501(c)3

 

Why are foodways important?

Foodways is the study of what people eat and why. Why we procure, prepare and serve the food we do has cultural, sociological, geographical, financial and political influences.

 

 

Why is recognition of diverse foodways valuable?

Preserving our past and present for the future by research, documentation and oral histories. It is culinary anthropology on the hoof, paw, root and leaf.

 

 

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Contestant, Indiana State Fair, 2014

 

Greater Midwest Foodways Alliance

FAMILY HEIRLOOM RECIPES

Picnics and Family Reunions


Indiana State Fair

August 7, 2014

 

Contestant

 

hickory nut cake indiana state fair greater midwest foodways alliance

(Image by Peter Engler)

 

Aunt Letha's Hickory Nut Cake

Carol Meeks, Indianapolis, Indiana

 

 

My Indiana roots go back a long way. In 1838, my great-great grandparents, Walter and Susannah Smiley, purchased approximately 48 acres of mostly cleared land along the Mississinewa River in Randolph County. As time went by, my grandfather cleared an additional area along the river to graze his cattle and horses. It became a beautiful grove with many hardwood trees including oak, poplar, sugar maple, black walnut and shag bark hickory in addition to several other species. Severe storms and other environmental factors have damaged or destroyed several of the trees although there is still an abundance of hickory trees.

 

Gathering the hickory nuts each fall has been a long-time family tradition. Family members gather on a crisp fall day to fill baskets of nuts which are then laid out on the floor to dry under beds in the farmhouse. The farmhouse always has visiting mice in the winter so we hope not too many nuts get "stoten." My sisters and I often welcomed barn cats into our upstairs bedrooms at night which served to better control the mice population.

 

A typical evening tradition in our family during the 1950s was to crack hickory nuts as we sat in front of our black and white TV. My father would use a hammer to hit the nuts which he placed on an Indian stone found along the Mississinewa River. (Historic records indicate Indian encampments along this portion of the Mississinewa were common.) My mother, sisters and I would pick out the nutmeat with the siblings being careful not to eat too many lest they be scolded. The chore was very labor-intensive as a full evening's work would yield only a small quantity of nuts.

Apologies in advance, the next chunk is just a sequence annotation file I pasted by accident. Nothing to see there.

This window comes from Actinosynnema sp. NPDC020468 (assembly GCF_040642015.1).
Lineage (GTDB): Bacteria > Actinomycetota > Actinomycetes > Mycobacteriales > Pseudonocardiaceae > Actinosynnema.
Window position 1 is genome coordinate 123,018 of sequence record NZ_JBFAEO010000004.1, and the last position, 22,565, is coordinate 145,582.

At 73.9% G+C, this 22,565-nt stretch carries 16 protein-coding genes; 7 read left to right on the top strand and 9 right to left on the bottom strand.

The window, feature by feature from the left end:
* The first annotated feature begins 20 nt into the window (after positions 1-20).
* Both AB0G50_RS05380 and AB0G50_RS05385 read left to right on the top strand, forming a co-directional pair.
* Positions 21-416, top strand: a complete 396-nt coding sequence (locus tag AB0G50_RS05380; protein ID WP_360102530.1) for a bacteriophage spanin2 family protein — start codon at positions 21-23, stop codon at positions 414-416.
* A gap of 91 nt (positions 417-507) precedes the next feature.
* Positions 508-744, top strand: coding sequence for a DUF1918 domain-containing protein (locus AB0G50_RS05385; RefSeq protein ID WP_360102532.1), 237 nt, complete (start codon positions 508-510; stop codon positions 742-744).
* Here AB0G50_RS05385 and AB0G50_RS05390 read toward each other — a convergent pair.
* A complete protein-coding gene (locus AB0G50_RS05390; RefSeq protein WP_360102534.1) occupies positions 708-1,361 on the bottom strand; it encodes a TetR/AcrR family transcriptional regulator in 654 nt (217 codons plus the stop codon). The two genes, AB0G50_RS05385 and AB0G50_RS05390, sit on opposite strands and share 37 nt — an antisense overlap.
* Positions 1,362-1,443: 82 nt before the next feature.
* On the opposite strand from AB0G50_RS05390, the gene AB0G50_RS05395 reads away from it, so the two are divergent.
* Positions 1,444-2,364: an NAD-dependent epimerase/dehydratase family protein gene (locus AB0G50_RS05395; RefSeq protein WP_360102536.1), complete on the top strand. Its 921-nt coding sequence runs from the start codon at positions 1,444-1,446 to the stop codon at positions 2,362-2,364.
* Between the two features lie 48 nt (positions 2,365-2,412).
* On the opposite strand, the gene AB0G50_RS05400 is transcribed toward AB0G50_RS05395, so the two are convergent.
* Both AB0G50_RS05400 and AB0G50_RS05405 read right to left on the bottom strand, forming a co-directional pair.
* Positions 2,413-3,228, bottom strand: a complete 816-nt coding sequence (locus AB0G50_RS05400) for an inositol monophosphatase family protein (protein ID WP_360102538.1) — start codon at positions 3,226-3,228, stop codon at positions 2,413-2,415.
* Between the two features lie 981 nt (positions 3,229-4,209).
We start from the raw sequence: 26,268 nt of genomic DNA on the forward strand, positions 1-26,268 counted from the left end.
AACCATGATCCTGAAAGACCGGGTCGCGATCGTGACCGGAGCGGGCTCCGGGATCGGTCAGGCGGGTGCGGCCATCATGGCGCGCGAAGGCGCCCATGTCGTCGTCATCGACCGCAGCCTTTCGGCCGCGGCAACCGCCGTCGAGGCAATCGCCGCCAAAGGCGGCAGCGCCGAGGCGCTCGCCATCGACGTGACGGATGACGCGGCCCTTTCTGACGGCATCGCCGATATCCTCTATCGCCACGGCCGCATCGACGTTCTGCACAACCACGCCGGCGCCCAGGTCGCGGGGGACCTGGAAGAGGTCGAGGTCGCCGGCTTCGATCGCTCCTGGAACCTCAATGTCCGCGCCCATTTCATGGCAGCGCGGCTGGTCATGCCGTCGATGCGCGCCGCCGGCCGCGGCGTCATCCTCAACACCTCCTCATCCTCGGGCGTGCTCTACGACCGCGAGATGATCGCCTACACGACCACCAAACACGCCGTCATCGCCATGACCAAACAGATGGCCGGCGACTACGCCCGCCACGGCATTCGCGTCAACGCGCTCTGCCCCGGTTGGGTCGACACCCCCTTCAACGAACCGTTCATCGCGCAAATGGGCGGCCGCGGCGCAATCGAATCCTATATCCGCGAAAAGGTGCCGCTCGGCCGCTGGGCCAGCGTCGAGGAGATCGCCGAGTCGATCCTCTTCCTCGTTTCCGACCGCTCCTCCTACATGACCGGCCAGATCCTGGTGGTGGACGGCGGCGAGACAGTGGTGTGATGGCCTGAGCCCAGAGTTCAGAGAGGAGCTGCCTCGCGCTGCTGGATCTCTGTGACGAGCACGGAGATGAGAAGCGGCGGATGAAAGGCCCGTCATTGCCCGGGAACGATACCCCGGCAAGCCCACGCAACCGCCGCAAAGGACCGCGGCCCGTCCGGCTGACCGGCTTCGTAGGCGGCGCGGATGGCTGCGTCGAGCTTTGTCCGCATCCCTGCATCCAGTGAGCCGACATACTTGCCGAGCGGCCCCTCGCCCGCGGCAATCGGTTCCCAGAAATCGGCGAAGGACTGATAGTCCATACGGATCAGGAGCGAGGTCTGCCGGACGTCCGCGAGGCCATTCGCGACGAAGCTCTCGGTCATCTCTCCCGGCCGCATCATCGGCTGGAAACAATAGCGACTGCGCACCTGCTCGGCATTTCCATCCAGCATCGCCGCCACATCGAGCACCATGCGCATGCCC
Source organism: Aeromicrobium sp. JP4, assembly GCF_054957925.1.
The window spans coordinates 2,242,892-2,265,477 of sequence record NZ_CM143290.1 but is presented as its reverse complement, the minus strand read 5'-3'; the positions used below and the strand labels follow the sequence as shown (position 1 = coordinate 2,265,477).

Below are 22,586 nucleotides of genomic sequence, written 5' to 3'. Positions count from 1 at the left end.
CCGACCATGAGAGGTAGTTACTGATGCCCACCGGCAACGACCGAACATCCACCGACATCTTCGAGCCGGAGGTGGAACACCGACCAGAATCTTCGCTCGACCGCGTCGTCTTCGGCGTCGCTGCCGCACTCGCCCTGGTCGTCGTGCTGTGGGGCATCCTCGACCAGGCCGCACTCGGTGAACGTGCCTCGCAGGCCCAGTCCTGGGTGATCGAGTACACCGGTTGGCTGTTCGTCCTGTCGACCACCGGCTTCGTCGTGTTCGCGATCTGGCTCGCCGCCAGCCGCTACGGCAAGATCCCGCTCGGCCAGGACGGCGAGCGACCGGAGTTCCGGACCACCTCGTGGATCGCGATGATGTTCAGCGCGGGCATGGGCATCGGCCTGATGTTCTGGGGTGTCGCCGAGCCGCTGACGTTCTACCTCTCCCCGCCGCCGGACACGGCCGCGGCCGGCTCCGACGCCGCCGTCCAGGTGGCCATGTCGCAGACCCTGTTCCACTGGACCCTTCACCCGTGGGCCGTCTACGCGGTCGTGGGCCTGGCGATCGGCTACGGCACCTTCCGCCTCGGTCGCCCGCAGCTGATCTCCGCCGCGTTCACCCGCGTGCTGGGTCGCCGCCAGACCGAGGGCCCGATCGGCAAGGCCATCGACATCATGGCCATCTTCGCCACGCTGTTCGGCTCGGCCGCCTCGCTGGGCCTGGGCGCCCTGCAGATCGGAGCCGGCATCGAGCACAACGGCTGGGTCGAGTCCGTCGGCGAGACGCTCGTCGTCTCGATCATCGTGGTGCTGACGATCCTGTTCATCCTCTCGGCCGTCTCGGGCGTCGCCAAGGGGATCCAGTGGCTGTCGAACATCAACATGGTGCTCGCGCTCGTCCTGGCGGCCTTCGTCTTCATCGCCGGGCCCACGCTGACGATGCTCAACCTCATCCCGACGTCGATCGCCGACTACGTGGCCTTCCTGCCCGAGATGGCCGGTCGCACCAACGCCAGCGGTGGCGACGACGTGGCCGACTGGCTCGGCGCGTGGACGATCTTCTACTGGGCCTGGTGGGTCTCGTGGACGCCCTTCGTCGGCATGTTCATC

Special desserts were made for family reunions and holiday celebrations. Aunt Letha's hickory nut cake was baked on only very special occasions due to the scarcity of the nuts. She was a very good baker who developed a successful business in the 1960s when my uncle lost his job due to downsizing. She gave me the recipe several years ago which she said came from an old 1950 cookbook.

 

My husband, Jon, and I now own the farm which we call our "retreat." It has been continuously owned by a member of the Smiley family since 1838 and, as such, is registered as a Hoosier Homestead Farm with the state of Indiana. The old farmhouse is rather primitive but it is still relaxing and enjoyable in winter to sit around a crackling fire in the wood-burning stove while reading or listening to classical music on a local radio station.

 

 

Aunt Letha's Hickory Nut Cake

Carol Meeks, Indianapolis, Indiana

 

2 cups sugar

1 cup butter

3 cups sifted all-purpose unbleached flour

1 cup milk

1 tsp. maple extract

3 tsp. baking powder

5 egg whites

1 cup hickory nuts

1/4 tsp. salt

 

Cream butter and sugar; add sifted dry ingredients, milk, nuts and flavoring. Fold in stiffly beaten egg whites. Fill three 9-inch cake pans. Bake in very slow oven 275 degrees for about 50 minutes. Cool. Top with boiled icing flavored with maple extract and sprinkle with chopped hickory nuts.

 

 

Double Boiler Frosting

2 egg whites (1/3 cup)

1-1/2 cups sugar

1/3 cup water

 

Place over boiling water and beat with mixer until mixture holds its shape. Fold in 1 1/2 tsp. maple extract. Beat until cool then spread.

 

Frosting source: Betty Crocker's Picture Cook Book, 1950, p. 171